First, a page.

It's quite simple. Get thrown-- in fact, it's actually a fair amount of effort because I think they walk a couple of miles. I'm not quite sure what the traditions are on where it starts and where it ends. But it's like a huge street parade. And the whole idea is let's get everybody involved. The people are packed really close with each other, so it's not like you can actually move one foot without colliding into somebody else unless you're all moving in unison. And can you keep in sync. And all the shouting, all the whistles, and all the chance actually just helped that entire process move along.
It continues today, not just in sports, not just in televised shows, but in street fairs and [UNINTELLIGIBLE PHRASE] that's great. And those folks really look like they're having fun. So that's kind of what we were [UNINTELLIGIBLE PHRASE]. And the version of this, the version of what [? Colera ?] describes as since your ability to succeed is so random, especially if you think of it outside of the game context, but more in the silo context-- your ability to be a great athlete, your ability to be a great politician, your ability to make a lot of money, just to succeed in life is so random.
But people kind of don't necessarily want to acknowledge that it's random because you have rules, because you have sort of rules set in to promote merit to sort of equalize systems. Is this the equilaterian [UNINTELLIGIBLE], which I think actually he meant. I think the original word was egalitarian. While there are a lot of processes trying to stabilize, in the end you can't really ignore the forces of one's birth. At least that's the way he sees it.
When you get competitions that are effectively just completely random, which means anybody can win, people really do understand and sort of ascribe to that kind of power. They accept. The likelihood of me winning the lottery is about as good as the likelihood that I'm going to succeed in life. A lot of it is based on who was I born to, and which year, and which region are we born in? What's happening in the world as I-- at least that's the way of how he puts it. So he has a really hilarious video, by the way, [UNINTELLIGIBLE].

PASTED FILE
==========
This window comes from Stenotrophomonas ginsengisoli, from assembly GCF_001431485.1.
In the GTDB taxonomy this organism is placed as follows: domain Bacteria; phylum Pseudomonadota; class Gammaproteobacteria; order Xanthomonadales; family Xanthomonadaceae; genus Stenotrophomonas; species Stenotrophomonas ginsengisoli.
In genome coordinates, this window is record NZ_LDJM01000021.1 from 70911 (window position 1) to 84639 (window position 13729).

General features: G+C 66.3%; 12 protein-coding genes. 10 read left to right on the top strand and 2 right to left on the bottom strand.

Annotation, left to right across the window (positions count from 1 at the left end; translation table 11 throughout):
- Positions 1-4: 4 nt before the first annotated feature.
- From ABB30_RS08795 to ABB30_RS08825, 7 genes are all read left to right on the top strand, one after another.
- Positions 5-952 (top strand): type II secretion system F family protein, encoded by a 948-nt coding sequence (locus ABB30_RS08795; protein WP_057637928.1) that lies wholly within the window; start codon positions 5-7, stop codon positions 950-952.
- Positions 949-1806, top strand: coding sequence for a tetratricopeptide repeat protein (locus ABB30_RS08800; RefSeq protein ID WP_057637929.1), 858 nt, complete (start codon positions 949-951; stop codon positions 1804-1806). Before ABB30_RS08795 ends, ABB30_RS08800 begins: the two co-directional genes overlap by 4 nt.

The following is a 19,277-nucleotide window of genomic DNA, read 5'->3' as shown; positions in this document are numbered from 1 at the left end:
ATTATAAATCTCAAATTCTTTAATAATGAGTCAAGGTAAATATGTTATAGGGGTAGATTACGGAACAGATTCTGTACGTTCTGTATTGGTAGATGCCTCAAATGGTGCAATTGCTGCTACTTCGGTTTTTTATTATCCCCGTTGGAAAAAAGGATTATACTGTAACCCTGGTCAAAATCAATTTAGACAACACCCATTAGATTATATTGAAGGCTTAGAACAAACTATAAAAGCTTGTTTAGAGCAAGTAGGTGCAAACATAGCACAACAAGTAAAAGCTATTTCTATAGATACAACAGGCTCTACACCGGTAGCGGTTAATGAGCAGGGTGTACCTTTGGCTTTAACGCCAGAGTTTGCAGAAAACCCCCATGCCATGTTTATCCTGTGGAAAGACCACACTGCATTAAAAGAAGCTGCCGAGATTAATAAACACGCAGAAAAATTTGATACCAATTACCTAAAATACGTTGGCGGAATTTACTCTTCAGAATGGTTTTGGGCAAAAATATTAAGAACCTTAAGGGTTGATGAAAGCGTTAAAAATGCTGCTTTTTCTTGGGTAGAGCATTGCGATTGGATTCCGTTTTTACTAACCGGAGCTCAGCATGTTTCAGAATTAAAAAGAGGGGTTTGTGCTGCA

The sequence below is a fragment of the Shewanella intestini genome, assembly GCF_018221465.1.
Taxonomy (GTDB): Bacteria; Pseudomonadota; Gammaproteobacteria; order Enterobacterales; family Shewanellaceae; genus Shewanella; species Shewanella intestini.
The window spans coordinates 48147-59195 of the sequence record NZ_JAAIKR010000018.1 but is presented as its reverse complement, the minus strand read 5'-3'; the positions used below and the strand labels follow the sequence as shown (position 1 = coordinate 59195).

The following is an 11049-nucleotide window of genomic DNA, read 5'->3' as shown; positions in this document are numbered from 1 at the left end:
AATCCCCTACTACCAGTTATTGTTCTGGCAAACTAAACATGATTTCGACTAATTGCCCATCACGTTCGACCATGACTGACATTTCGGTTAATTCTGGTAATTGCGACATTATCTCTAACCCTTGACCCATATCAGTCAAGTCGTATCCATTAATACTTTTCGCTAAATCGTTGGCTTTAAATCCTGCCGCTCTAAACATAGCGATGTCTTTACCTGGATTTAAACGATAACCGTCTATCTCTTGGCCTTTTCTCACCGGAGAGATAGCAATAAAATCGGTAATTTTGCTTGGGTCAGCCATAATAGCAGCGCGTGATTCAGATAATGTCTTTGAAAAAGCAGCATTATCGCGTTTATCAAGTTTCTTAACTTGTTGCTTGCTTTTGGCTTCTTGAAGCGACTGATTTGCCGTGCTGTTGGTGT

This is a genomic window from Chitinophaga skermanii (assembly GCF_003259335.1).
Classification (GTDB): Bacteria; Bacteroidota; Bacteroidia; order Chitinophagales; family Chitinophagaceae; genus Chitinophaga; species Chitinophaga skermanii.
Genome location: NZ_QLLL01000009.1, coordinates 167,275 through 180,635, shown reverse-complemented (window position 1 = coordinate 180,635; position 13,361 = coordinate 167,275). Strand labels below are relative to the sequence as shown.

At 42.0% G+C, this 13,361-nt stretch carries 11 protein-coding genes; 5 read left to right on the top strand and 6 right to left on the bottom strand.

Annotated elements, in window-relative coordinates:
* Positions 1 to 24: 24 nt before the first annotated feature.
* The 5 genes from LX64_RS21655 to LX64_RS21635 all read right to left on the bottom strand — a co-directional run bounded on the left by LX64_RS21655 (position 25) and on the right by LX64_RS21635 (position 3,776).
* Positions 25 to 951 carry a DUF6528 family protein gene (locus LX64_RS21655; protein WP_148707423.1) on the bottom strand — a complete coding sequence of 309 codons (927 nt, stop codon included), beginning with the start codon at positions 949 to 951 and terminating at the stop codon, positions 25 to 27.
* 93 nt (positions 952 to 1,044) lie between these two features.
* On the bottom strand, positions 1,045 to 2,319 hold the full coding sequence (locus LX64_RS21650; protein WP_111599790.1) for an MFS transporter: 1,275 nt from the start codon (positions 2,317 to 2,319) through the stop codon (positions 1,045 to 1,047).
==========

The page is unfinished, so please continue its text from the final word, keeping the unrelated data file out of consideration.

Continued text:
This is an ad. Let me get--
PROFESSOR: I guess so. Sorry about the-- It looks damn pretty.
[BEGIN VIDEO PLAYBACK]
-Mos of us when we buy a lottery scratch-off ticket, we're thinking this is my day, right? OK, if that's the case, then a 19-year-old Mills college student is super lucky tonight.
-Louis Jay became an instant millionaire with the scratch of a ticket, and he told Rob Robert all about it today.
-It was on his birthday when Towson University student, Louis Jay, decided to buy a scratch-off lottery ticket.
-I actually won $20 on the scratch-off the prior week.
-Louis Jay went to this giant [UNINTELLIGIBLE] Mills and used the $20 he won on a scratch-off ticket and bought another one. As he began scratching off the numbers, Louis couldn't believe his eyes.
-I'm at the second to the last line and it's not going too well. And I was starting to see six. I was like oh, it matched up. All right, I won $30 or something, why not. I saw a million. I started double-checking, triple-checking everything. Make sure all the numbers matches and everything. I was like oh, my God.
-And when it came time to scratch off the last number, his mother told him--
-He was scratching on every one. And when it was the next to the last one I said, don't scratch it from right to left, do it from left to right.
-And there it was. Louis had won himself one million dollars.
-This little dollar sign bag right here that I won on, I'm actually got number six for my lucky number right here. And down here it matches the six with the prize for a million dollars.
-He's a hardworking young man, and he has fun and he likes the lottery. He buys a ticket on his 19th birthday, and lo and behold, he wins a million dollars. I don't know if he told you the other part of the story. He bought a ticket on his 18th birthday, his first one, and he won $100. So I don't know what's going on his 20th birthday. Everyone in the family about Louis's good fortune.
-I'm happy for him.
AUDIENCE: Isn't it a story that they're trying to tell [UNINTELLIGIBLE PHRASE].